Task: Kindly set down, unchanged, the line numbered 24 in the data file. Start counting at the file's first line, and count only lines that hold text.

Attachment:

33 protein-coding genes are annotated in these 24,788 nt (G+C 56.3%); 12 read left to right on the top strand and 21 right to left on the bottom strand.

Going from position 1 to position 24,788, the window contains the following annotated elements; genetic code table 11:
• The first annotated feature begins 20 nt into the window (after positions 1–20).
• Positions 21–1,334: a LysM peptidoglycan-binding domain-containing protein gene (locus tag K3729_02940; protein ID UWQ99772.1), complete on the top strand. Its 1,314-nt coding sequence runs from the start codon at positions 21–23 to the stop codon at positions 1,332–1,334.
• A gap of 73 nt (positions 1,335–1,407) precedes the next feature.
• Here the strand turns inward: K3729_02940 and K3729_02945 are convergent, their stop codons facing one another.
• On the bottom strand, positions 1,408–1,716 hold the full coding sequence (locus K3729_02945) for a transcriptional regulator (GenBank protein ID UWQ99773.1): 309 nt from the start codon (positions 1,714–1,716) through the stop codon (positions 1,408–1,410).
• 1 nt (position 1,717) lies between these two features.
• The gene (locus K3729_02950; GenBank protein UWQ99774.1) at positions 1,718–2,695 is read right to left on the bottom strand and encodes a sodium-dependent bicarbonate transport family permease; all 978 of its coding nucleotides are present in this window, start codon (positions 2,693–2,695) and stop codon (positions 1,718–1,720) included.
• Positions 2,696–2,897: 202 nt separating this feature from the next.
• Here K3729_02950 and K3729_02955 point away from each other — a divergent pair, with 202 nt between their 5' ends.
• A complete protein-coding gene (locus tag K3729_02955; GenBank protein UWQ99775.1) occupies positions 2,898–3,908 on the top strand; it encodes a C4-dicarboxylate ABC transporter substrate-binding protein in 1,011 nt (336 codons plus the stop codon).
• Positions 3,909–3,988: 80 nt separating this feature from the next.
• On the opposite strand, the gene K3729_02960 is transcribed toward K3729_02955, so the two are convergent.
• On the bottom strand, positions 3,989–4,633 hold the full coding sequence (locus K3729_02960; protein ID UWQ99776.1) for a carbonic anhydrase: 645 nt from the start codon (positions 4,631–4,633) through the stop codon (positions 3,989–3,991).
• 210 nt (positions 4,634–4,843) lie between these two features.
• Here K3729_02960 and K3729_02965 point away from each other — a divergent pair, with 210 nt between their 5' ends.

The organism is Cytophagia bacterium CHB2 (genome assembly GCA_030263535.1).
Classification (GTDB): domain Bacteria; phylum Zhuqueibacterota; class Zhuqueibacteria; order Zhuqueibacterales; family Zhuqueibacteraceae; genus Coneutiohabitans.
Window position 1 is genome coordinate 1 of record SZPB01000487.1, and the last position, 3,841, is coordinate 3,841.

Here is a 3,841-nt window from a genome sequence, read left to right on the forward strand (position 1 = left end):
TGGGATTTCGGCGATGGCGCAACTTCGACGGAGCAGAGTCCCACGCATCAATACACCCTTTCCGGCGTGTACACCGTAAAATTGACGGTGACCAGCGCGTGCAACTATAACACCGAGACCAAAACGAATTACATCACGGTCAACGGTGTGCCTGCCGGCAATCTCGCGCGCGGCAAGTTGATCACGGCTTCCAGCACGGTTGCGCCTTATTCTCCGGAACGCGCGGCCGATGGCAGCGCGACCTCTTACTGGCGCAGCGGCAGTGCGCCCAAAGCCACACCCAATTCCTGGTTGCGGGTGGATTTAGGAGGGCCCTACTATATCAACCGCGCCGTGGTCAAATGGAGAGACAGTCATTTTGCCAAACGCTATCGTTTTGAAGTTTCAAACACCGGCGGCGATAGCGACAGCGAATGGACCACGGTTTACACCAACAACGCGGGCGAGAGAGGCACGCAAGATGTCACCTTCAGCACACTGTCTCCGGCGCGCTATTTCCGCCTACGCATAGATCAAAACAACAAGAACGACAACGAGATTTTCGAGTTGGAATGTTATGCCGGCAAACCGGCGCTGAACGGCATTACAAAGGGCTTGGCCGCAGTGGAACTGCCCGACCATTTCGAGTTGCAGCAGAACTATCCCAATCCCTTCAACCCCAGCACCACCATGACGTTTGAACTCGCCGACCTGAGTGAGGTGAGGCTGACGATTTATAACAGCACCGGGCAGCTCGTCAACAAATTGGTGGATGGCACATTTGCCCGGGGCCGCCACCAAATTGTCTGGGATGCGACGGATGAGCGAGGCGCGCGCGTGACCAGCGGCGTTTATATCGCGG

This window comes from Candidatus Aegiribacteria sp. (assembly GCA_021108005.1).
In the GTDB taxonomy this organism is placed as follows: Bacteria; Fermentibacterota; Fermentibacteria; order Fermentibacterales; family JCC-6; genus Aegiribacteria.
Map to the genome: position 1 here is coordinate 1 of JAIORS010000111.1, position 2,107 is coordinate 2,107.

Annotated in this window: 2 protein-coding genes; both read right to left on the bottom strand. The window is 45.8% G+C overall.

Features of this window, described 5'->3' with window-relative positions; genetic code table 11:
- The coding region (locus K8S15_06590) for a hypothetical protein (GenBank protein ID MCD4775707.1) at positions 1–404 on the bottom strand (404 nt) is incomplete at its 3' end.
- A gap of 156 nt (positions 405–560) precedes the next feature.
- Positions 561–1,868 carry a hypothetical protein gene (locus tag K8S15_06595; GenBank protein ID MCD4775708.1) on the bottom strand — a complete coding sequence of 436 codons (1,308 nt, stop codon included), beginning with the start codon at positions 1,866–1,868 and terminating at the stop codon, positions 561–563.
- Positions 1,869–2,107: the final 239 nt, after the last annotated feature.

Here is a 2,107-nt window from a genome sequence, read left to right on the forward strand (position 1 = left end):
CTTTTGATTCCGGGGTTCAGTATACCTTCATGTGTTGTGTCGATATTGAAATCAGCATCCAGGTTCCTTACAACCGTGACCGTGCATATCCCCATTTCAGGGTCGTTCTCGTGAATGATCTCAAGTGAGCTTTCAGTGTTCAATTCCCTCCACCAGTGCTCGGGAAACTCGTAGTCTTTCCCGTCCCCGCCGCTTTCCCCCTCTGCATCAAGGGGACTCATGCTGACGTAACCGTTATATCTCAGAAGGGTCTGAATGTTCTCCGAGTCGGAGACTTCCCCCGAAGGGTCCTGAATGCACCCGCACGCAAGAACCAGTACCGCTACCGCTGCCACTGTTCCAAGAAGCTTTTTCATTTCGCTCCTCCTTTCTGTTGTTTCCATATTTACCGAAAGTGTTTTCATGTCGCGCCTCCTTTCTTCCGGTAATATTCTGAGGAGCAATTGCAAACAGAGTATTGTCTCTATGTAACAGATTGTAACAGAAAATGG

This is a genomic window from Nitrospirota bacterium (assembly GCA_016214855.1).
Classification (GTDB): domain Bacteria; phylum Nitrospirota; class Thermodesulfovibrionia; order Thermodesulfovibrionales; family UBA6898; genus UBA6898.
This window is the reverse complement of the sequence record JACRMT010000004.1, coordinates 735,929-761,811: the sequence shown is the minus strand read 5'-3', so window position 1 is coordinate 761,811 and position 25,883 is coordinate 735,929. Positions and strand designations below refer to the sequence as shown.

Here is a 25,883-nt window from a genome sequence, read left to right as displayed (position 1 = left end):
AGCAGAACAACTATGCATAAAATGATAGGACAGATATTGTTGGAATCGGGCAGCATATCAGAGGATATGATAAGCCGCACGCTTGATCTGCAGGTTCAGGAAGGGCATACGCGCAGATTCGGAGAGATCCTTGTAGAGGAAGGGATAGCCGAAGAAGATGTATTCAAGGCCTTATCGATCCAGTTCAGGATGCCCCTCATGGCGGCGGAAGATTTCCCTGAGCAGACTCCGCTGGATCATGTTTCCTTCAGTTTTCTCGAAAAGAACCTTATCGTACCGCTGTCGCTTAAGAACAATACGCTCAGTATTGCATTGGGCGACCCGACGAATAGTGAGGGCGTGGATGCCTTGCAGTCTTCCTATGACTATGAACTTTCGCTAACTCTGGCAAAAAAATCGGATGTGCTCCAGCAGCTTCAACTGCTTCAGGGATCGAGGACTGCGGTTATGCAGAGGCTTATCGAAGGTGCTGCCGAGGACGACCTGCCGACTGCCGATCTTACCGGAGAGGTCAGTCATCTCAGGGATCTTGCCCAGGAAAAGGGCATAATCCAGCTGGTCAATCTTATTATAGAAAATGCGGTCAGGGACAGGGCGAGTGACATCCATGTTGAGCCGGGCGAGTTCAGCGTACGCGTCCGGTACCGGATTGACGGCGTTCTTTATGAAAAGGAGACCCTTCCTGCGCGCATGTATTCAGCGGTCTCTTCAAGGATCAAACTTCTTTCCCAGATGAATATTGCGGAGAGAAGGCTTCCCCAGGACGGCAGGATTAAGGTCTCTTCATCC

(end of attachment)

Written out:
In the GTDB taxonomy this organism is placed as follows: Bacteria; Fermentibacterota; Fermentibacteria; order Fermentibacterales; family JCC-6; genus Aegiribacteria.